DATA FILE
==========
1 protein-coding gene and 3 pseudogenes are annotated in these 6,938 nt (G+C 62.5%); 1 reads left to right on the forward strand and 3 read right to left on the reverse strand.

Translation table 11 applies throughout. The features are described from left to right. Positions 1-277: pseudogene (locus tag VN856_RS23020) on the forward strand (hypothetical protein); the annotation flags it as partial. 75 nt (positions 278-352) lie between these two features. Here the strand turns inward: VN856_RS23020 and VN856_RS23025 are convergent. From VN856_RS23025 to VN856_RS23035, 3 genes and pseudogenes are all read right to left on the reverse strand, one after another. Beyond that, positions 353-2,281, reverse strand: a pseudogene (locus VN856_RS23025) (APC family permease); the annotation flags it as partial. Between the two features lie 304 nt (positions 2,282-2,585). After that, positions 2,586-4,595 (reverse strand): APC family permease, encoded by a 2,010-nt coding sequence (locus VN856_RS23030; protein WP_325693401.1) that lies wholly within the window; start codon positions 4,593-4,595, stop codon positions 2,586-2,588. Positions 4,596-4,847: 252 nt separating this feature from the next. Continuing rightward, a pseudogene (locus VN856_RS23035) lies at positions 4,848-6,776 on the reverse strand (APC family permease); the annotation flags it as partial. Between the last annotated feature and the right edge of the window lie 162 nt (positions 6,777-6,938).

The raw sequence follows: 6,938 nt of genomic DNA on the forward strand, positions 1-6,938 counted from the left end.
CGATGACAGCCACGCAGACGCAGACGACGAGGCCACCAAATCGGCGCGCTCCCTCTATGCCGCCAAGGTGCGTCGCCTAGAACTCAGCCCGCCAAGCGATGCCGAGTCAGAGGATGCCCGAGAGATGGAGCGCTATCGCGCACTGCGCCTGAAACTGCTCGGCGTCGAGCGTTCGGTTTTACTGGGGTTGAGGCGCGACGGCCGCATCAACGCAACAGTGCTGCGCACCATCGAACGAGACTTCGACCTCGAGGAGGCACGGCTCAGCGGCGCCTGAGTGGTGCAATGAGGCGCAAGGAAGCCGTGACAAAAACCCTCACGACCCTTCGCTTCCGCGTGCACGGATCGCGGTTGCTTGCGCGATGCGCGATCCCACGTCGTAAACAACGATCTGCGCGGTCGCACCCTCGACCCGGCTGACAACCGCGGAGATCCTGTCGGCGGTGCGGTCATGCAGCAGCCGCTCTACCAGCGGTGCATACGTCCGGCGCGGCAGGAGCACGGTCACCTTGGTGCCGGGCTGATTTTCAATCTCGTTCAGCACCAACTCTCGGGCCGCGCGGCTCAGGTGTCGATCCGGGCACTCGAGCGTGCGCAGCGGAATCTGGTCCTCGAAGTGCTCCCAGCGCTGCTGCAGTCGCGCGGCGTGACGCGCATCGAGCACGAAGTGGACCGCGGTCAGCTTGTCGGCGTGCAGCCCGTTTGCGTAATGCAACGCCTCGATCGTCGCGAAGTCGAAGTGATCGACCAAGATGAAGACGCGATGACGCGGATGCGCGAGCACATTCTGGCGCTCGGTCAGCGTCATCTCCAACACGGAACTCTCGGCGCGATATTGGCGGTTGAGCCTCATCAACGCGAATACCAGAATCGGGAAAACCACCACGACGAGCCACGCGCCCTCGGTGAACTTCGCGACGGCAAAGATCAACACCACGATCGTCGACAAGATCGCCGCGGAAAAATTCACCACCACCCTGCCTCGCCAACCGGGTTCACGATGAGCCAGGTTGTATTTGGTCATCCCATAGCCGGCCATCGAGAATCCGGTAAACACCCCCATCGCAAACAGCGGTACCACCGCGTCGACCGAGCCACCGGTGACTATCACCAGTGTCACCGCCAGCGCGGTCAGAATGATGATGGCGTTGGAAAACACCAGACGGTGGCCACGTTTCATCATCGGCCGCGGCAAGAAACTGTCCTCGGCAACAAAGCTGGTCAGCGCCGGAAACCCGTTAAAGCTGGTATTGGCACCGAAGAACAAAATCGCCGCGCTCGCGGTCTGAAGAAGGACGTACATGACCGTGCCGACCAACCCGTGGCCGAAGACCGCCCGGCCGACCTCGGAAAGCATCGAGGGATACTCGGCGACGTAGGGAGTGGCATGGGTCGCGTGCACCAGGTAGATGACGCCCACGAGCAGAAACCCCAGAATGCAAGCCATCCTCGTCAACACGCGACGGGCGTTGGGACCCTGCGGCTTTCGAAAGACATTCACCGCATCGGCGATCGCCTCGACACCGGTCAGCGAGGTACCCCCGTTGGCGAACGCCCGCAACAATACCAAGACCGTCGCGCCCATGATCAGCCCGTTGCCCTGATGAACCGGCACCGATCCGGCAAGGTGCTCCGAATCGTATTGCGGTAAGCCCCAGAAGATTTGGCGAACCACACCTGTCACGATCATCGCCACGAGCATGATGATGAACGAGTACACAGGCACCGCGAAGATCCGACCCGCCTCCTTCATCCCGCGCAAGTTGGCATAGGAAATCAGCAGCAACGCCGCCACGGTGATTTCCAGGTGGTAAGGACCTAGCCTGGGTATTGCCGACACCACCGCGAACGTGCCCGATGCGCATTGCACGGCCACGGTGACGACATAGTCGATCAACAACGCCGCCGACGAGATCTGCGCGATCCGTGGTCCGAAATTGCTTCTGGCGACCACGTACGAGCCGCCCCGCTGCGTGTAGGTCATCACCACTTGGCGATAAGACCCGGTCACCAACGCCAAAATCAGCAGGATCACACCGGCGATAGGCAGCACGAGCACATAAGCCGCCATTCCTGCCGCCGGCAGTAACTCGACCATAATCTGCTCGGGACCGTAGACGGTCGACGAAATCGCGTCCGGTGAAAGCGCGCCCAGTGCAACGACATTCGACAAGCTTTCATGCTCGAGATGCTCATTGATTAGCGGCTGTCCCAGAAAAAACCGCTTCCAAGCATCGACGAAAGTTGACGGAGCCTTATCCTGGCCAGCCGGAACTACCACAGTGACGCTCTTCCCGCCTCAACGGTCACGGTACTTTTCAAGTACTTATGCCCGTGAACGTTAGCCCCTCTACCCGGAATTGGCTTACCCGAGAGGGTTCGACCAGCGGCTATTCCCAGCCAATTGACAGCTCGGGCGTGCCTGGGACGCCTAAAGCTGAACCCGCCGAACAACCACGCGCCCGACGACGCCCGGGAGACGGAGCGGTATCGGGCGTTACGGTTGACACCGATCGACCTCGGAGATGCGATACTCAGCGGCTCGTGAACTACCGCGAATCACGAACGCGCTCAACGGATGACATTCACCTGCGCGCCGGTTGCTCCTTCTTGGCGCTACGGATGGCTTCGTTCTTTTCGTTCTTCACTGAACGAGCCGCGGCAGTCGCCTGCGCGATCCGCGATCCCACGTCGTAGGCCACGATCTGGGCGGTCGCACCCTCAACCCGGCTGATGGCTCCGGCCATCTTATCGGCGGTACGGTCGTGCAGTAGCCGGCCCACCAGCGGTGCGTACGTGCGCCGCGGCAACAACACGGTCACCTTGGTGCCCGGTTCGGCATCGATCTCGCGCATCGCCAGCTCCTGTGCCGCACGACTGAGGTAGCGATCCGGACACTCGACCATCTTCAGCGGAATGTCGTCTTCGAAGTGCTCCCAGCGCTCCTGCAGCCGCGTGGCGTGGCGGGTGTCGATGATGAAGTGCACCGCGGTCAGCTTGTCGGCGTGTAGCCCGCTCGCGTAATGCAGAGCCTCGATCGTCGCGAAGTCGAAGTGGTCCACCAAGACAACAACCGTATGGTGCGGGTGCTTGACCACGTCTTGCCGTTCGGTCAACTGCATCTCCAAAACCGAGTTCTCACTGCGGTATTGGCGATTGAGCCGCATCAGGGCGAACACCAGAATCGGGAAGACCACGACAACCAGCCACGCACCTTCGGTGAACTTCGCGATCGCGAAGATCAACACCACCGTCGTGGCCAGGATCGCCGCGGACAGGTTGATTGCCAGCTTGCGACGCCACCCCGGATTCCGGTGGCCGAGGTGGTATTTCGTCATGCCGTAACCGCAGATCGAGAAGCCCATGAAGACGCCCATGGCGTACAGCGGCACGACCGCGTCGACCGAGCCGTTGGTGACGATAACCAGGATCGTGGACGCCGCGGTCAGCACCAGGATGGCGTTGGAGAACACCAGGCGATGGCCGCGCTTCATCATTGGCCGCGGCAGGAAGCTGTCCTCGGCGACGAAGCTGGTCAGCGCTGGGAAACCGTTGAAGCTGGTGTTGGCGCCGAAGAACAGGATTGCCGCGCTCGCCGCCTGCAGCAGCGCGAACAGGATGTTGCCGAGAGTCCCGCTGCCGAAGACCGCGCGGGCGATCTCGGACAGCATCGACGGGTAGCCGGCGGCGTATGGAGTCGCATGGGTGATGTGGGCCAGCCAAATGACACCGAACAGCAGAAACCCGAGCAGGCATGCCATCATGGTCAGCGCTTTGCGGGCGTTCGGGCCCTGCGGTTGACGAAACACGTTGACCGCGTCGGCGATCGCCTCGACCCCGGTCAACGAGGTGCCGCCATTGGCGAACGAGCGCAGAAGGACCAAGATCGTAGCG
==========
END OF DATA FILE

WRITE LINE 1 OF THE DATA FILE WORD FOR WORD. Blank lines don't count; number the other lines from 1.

1 protein-coding gene and 3 pseudogenes are annotated in these 6,938 nt (G+C 62.5%); 1 reads left to right on the forward strand and 3 read right to left on the reverse strand.